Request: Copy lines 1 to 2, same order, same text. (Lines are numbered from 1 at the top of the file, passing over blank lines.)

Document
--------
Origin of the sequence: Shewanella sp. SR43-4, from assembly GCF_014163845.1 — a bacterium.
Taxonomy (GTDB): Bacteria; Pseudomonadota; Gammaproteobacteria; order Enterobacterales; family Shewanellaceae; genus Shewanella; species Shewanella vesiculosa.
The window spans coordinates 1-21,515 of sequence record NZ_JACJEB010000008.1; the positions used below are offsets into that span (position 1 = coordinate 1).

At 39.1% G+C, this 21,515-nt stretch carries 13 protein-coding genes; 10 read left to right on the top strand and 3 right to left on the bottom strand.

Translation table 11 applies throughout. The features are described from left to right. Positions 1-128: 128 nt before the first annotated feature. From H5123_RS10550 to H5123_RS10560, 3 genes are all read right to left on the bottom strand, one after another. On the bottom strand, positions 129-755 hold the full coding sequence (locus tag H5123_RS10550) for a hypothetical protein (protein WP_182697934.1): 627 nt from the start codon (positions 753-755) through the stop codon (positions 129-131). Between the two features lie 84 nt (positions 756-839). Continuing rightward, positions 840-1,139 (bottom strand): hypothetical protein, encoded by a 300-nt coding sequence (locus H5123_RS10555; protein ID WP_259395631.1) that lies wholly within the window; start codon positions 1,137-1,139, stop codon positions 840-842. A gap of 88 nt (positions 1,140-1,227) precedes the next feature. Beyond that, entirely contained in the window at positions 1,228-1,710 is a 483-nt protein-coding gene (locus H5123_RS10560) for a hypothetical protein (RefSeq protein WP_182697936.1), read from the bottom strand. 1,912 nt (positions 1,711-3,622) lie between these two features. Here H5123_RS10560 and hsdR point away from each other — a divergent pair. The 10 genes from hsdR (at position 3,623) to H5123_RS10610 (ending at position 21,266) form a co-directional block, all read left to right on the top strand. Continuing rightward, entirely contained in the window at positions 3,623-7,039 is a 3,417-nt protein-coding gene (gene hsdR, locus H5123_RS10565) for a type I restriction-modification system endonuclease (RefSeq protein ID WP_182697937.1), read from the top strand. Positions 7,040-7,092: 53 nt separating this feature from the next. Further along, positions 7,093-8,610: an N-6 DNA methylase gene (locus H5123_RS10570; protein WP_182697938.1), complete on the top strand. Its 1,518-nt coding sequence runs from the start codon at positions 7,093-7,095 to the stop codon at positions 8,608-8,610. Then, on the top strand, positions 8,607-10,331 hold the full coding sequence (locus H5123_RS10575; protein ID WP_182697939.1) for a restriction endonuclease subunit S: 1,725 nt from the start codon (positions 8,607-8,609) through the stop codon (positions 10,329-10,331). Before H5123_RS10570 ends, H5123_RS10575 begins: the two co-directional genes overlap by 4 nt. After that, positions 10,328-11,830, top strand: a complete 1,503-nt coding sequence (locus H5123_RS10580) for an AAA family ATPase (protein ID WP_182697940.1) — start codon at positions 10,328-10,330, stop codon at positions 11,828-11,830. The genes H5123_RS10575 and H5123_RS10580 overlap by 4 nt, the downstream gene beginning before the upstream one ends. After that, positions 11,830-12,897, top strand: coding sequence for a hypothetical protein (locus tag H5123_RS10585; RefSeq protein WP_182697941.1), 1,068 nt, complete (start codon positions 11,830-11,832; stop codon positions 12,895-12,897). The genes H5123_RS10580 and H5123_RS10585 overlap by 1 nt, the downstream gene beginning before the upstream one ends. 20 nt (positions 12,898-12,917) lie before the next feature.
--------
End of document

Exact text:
Origin of the sequence: Shewanella sp. SR43-4, from assembly GCF_014163845.1 — a bacterium.
Taxonomy (GTDB): Bacteria; Pseudomonadota; Gammaproteobacteria; order Enterobacterales; family Shewanellaceae; genus Shewanella; species Shewanella vesiculosa.